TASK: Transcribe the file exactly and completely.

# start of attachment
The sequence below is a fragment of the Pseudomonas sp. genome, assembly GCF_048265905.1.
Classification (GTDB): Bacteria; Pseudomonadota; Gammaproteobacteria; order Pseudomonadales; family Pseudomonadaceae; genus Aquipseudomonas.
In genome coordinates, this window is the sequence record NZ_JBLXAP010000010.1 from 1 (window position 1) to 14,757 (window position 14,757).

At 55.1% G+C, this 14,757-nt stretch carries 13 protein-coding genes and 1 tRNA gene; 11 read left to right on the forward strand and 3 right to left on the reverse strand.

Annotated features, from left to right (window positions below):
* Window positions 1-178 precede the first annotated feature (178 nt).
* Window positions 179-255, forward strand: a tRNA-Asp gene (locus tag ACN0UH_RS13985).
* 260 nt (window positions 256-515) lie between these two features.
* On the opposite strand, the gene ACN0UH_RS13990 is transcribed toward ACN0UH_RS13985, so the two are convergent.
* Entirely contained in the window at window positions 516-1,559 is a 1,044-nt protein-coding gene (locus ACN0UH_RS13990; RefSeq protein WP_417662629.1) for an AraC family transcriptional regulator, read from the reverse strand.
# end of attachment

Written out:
The sequence below is a fragment of the Pseudomonas sp. genome, assembly GCF_048265905.1.
Classification (GTDB): Bacteria; Pseudomonadota; Gammaproteobacteria; order Pseudomonadales; family Pseudomonadaceae; genus Aquipseudomonas.
In genome coordinates, this window is the sequence record NZ_JBLXAP010000010.1 from 1 (window position 1) to 14,757 (window position 14,757).

At 55.1% G+C, this 14,757-nt stretch carries 13 protein-coding genes and 1 tRNA gene; 11 read left to right on the forward strand and 3 right to left on the reverse strand.

Annotated features, from left to right (window positions below):
* Window positions 1-178 precede the first annotated feature (178 nt).
* Window positions 179-255, forward strand: a tRNA-Asp gene (locus tag ACN0UH_RS13985).
* 260 nt (window positions 256-515) lie between these two features.
* On the opposite strand, the gene ACN0UH_RS13990 is transcribed toward ACN0UH_RS13985, so the two are convergent.
* Entirely contained in the window at window positions 516-1,559 is a 1,044-nt protein-coding gene (locus ACN0UH_RS13990; RefSeq protein WP_417662629.1) for an AraC family transcriptional regulator, read from the reverse strand.